Wait, a small, neurotic voice in my brain complains. We are sophisticated wine consumers! Are we really still rhapsodizing over the sunburned beauty of another Provençal landscape? A wiser voice within answers: Oh shut up.
Rosé is kryptonite to clichés. Rosé is all, like, whatèvre. Tell it that’s not even a real word, and rosé just shrugs and pours another glass for its hot girlfriend. Let the wine nerds wrestle with one another. Rosé rolls its eyes and says: Relax, pass the aioli, take a swim, have another glass and maybe another.
About half of the Rosé made in France comes from Provence. Much of this is vacuous stuff, produced in quantity to be drunk too cold to notice by masses of French holidaymakers seduced equally by summer visions of blue sky, white sand, and pretty pink plonk. The good stuff, though, is something altogether different: natural, elegant, and encouraging of a summery sense of slowed time. Some of the best rosés come out of the Mourvèdre-dense terraced hills above Bandol.
Just a hundred miles separate the proudly still-gritty port of Marseilles from St.-Tropez and the beginnings of the French Riviera, with its glitz and gridlock and manifold ooh-la-la enchantments. Just a hundred miles but, man, is it a rich and varied terrain, this in-between place: twisty coastal roads, empty islands, and wild, craggy calanques to hike and climb and rest atop. This is not the soft-focus, landlocked Provence of quaint market towns and sweet fields of lavender and thyme. (Or gift shops selling soaps made to smell like sweet fields of lavender and thyme.) It is ragged, rocky, less-traveled country, more Pagnol than Peter Mayle.
If I had a mission when I started my rosé road trip it was to ask why: Why does the texture, color, and taste of rosé complement and transport us to this season? What’s so special about the stuff?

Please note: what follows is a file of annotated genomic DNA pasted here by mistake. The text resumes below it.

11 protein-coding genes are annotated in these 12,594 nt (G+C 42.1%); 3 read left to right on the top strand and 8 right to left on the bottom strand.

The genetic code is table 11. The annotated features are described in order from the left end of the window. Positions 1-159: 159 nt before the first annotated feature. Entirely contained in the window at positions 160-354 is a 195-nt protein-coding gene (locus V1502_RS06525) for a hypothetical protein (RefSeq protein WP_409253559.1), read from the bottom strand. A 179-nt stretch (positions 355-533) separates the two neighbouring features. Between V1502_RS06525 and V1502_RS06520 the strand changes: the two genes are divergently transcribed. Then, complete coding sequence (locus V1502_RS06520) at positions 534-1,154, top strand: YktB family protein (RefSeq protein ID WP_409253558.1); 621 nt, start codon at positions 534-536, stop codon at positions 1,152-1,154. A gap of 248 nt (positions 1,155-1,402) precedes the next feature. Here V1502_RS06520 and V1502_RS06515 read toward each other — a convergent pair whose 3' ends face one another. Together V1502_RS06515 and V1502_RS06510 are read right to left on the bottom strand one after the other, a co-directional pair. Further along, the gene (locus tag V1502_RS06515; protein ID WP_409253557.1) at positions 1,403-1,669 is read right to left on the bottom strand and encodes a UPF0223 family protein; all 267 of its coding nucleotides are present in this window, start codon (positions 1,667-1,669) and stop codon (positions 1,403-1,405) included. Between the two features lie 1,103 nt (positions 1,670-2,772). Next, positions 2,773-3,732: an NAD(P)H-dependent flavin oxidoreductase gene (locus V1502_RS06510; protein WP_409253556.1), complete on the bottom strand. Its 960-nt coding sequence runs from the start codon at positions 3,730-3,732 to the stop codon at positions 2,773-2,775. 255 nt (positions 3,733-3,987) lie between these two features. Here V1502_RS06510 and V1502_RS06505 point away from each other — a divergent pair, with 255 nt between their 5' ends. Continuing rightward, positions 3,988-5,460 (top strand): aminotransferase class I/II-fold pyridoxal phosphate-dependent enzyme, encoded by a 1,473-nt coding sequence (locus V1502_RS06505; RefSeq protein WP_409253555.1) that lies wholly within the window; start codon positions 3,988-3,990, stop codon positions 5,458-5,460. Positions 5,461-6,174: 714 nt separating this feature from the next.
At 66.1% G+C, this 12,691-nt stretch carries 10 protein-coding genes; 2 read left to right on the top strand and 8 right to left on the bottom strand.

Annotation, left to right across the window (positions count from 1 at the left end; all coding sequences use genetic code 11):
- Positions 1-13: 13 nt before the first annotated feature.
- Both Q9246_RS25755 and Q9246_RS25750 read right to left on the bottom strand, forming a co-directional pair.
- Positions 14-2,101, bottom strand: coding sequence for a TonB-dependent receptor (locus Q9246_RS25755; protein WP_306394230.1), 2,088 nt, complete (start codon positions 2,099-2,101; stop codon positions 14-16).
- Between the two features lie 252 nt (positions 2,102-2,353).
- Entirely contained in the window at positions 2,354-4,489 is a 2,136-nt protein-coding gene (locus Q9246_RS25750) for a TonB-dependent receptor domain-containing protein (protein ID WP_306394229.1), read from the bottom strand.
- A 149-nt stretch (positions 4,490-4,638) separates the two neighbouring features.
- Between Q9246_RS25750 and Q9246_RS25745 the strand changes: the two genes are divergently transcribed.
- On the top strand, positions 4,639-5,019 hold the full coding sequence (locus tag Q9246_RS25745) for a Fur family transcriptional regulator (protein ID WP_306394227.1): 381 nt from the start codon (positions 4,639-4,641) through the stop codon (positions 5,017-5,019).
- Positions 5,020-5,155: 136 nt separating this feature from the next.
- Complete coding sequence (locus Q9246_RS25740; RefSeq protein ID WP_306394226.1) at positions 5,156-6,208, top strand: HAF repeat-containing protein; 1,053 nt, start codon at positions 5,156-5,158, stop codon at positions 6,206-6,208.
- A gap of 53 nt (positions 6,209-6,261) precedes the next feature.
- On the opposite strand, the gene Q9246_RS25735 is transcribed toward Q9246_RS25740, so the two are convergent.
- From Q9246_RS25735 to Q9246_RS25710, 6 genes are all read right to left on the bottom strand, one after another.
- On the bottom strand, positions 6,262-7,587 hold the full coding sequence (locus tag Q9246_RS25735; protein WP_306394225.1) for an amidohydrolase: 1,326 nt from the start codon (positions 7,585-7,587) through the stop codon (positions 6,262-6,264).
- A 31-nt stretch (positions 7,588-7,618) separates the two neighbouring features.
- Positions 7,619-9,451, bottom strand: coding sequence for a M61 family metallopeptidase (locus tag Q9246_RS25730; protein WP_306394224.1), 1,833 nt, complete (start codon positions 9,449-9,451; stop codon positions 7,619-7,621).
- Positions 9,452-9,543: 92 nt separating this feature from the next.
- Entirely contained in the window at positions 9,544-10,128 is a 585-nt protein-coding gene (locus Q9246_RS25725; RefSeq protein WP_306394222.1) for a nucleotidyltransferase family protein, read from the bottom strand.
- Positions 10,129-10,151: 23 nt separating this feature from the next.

After lunch one day in Cassis, I set out on foot from the port. The narrow lanes are laid with buttercream paving stones, polished by wear to the point of being shiny in the shade and slippery when dry. After a short walk, I came to the gate of Clos Sainte Magdeleine. I knocked, then explained to someone who did not exude an excessive eagerness to believe me that I indeed had an appointment with François Sack, the owner of the domaine. The entrance to Clos Sainte Magdeleine may look like a normal door, but it acts as a portal to a hidden, better planet. Stepping through it, you gain access to a privileged compound: 30 lushly planted acres of high peninsula running down to the sparkly sea.
“It’s a good job, eh?” François Sack said, leading me on a wandering tour around the grounds. We passed stately, colorful mansions and cute grandkids and a gigantic cat named Pushkin. The prismatic light coming through the trees and the green shoulder of the cliff and radiant blueness of the Mediterranean all left me in a kind of dizzy state. I wanted to stretch out in the hammock and never go back out that gate.
I was forgetting my plan. What had I come for? Ah—my rosé inquiry! Talk to me about these vines—Cinsault, Grenache, Mourvèdre—planted so close to the sea. What was the secret of great rosé?
“Because, well, I don’t know,” Sack said. “The earth. The sun. It’s enough. It’s a very good reason.” He laughed. We followed one of his big, slobbering, golden dogs out under the high pine branches to the end of the property where you could see sailboats ahead and sunbathers on the rocks below. His sunglasses were big, his hair wispy and white in the breeze. He reminded me a little of Woody Allen if Woody Allen were French and immensely suave. Therapy would be unnecessary here in the salt air.
“It’s true. There’s something about rosé in the south, under the sun, on the beach,” Sack said. “They go together. It’s a habit, a pleasure. There is this pink color and you just want to…taste this.”